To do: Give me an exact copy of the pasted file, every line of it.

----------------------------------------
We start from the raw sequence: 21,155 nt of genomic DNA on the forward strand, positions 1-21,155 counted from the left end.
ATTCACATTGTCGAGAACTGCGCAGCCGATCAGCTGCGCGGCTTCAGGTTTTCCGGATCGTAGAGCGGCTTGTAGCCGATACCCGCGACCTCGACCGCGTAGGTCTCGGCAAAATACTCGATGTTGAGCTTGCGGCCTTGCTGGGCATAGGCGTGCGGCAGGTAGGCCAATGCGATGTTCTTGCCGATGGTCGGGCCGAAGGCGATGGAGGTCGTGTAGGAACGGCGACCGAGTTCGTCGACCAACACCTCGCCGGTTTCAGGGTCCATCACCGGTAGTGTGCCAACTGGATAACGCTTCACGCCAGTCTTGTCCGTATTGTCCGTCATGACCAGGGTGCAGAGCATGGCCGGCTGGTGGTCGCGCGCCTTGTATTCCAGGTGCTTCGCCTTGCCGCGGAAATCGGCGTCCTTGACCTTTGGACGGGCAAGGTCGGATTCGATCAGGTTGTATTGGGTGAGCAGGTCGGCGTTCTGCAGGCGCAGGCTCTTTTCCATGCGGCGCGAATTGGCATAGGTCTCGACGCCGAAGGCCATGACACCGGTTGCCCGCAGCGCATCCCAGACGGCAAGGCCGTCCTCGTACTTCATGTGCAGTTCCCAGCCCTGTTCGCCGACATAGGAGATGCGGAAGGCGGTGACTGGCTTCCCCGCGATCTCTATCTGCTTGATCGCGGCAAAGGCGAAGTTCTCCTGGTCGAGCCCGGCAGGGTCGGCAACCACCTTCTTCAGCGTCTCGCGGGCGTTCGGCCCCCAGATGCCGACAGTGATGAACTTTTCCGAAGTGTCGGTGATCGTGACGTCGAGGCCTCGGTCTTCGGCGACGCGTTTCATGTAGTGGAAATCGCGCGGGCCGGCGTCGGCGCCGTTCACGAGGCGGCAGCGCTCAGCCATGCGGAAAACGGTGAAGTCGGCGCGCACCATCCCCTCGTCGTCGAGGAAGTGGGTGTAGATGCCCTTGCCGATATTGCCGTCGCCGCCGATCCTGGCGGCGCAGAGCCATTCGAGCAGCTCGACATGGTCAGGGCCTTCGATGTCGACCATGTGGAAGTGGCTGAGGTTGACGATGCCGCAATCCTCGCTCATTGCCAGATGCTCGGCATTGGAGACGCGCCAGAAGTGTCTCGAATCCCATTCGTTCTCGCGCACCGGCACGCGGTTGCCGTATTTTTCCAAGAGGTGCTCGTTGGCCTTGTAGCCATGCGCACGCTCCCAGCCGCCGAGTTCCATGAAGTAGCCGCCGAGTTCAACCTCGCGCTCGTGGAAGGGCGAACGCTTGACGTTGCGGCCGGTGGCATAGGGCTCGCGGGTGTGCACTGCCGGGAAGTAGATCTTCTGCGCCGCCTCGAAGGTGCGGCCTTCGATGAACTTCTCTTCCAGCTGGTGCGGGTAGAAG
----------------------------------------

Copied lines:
We start from the raw sequence: 21,155 nt of genomic DNA on the forward strand, positions 1-21,155 counted from the left end.
ATTCACATTGTCGAGAACTGCGCAGCCGATCAGCTGCGCGGCTTCAGGTTTTCCGGATCGTAGAGCGGCTTGTAGCCGATACCCGCGACCTCGACCGCGTAGGTCTCGGCAAAATACTCGATGTTGAGCTTGCGGCCTTGCTGGGCATAGGCGTGCGGCAGGTAGGCCAATGCGATGTTCTTGCCGATGGTCGGGCCGAAGGCGATGGAGGTCGTGTAGGAACGGCGACCGAGTTCGTCGACCAACACCTCGCCGGTTTCAGGGTCCATCACCGGTAGTGTGCCAACTGGATAACGCTTCACGCCAGTCTTGTCCGTATTGTCCGTCATGACCAGGGTGCAGAGCATGGCCGGCTGGTGGTCGCGCGCCTTGTATTCCAGGTGCTTCGCCTTGCCGCGGAAATCGGCGTCCTTGACCTTTGGACGGGCAAGGTCGGATTCGATCAGGTTGTATTGGGTGAGCAGGTCGGCGTTCTGCAGGCGCAGGCTCTTTTCCATGCGGCGCGAATTGGCATAGGTCTCGACGCCGAAGGCCATGACACCGGTTGCCCGCAGCGCATCCCAGACGGCAAGGCCGTCCTCGTACTTCATGTGCAGTTCCCAGCCCTGTTCGCCGACATAGGAGATGCGGAAGGCGGTGACTGGCTTCCCCGCGATCTCTATCTGCTTGATCGCGGCAAAGGCGAAGTTCTCCTGGTCGAGCCCGGCAGGGTCGGCAACCACCTTCTTCAGCGTCTCGCGGGCGTTCGGCCCCCAGATGCCGACAGTGATGAACTTTTCCGAAGTGTCGGTGATCGTGACGTCGAGGCCTCGGTCTTCGGCGACGCGTTTCATGTAGTGGAAATCGCGCGGGCCGGCGTCGGCGCCGTTCACGAGGCGGCAGCGCTCAGCCATGCGGAAAACGGTGAAGTCGGCGCGCACCATCCCCTCGTCGTCGAGGAAGTGGGTGTAGATGCCCTTGCCGATATTGCCGTCGCCGCCGATCCTGGCGGCGCAGAGCCATTCGAGCAGCTCGACATGGTCAGGGCCTTCGATGTCGACCATGTGGAAGTGGCTGAGGTTGACGATGCCGCAATCCTCGCTCATTGCCAGATGCTCGGCATTGGAGACGCGCCAGAAGTGTCTCGAATCCCATTCGTTCTCGCGCACCGGCACGCGGTTGCCGTATTTTTCCAAGAGGTGCTCGTTGGCCTTGTAGCCATGCGCACGCTCCCAGCCGCCGAGTTCCATGAAGTAGCCGCCGAGTTCAACCTCGCGCTCGTGGAAGGGCGAACGCTTGACGTTGCGGCCGGTGGCATAGGGCTCGCGGGTGTGCACTGCCGGGAAGTAGATCTTCTGCGCCGCCTCGAAGGTGCGGCCTTCGATGAACTTCTCTTCCAGCTGGTGCGGGTAGAAG